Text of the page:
In their words: key issues for young people in London

Principle Consulting offers annual work experience placements to several students from Uxbridge College who are part of the English for Speakers of Other Languages programme. Over the last few weeks, the selected students have researched our democratic institutions, practiced giving presentations, learned about how charities campaign and visited Parliament and City Hall. We asked them to write about the issues most important to them. One of their responses is featured below.

About me

My name is Patryk, I’m twenty years old and I’m from Poland. I moved to London in 2014. I’m studying at Uxbridge College. I recently had the chance to go on work experience to Principle Consulting where I spent my time productively. They’ve asked me to write about the biggest political issues in London from my point of view as a teenager. I’ve never thought about this question before so it was difficult for me to find an answer, but I realised that surrounding me, especially at college, people are facing many problems which we don’t see. I chose the three biggest issues which have a big influence on our lives.

Mental health problems:

I think this is the biggest problem I’ve witnessed. A lot of people my age or younger suffer from depression or low self-esteem because of bullying at school or online. They are not receiving enough help from school or their parents, which leads to bigger problems like suicide or self-harm. People touched by mental health problems don’t feel valuable, so they start to think, ‘if I’m not needed to anyone why should I live’? This isn’t the case – everyone has a right to live without being bullied. As a solution, I propose the government should spend more money on mental health care. I know this is not easy, but we are all a part of London society and deserve a good quality of life.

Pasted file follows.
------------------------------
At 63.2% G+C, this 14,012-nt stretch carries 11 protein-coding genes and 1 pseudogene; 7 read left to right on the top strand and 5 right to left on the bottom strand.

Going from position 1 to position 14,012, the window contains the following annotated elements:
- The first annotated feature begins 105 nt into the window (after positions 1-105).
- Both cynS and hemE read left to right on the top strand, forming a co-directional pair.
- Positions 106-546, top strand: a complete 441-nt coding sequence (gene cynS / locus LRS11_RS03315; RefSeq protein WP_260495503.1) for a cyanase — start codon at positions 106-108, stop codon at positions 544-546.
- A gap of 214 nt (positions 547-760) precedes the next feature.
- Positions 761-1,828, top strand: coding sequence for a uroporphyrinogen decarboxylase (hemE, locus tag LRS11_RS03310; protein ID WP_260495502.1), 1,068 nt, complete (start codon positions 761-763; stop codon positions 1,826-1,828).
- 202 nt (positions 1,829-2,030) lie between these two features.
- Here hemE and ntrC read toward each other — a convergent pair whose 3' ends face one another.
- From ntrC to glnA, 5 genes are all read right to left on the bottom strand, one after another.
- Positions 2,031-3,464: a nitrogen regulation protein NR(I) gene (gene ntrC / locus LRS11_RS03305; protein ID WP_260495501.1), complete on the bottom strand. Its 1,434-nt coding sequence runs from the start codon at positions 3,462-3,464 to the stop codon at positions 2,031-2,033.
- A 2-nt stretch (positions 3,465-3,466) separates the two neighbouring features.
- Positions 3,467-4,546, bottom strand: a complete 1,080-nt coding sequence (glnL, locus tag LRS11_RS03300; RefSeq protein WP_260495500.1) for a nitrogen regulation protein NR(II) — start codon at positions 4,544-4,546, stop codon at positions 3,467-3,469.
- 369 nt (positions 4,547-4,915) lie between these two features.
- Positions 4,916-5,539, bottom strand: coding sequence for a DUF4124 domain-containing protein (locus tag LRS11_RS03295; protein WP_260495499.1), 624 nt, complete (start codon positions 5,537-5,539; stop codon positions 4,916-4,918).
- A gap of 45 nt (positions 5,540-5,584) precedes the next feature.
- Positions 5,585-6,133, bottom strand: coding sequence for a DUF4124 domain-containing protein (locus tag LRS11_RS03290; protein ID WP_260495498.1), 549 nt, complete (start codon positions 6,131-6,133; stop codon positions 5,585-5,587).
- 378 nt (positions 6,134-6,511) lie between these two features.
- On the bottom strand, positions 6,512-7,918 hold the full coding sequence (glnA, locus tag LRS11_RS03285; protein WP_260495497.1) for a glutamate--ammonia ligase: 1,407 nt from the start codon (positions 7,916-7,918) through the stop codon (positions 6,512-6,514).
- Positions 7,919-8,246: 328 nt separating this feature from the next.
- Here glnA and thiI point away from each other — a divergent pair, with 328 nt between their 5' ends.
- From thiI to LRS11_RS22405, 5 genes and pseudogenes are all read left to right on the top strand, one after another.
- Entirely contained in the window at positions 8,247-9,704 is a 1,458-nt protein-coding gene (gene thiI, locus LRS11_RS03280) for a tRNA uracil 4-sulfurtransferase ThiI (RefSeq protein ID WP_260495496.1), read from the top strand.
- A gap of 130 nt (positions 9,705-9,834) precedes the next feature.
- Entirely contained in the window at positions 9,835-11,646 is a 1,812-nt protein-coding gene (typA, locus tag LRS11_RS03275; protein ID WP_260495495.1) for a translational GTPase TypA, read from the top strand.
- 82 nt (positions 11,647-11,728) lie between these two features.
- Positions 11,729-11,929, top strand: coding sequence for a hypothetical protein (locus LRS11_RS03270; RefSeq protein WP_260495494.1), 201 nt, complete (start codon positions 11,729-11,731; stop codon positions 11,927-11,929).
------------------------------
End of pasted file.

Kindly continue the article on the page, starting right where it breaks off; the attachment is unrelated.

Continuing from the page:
Knife carrying:

My next issue which affects many people my age is knife carrying. Many people in different parts of London carry a knife, which is illegal but still visible. There are many dangers connected with knife carrying, like robbery or murder, which are really serious. In many parts of London those incidents happen quite often. Every few days we hear on the radio or TV that someone lost their life because they were stabbed to death. We could avoid this. I propose to introduce improvements in our police by giving police officers more power, for example, greater penalties if someone is caught carrying a knife. We should also employ more police which I think will reduce knife carrying.

Easy access to drugs alcohol/cigarettes:

The last issue which is also a big problem is easy access to drugs. I know many people aged sixteen who smoke cigarettes or drink alcohol in large amounts. They do this because they want to be the centre of attention, especially attention from other people who are also doing similar things. I think this is sad because instead of spreading good habits, teenagers are doing completely the opposite. I know from my experience that if you are not following the group you are treated as an outsider because others think you are weak or you can’t do it, so they start treating you badly. It’s important that older colleagues spread the message that smoking and drinking is bad to their younger friends who are really susceptible to influence.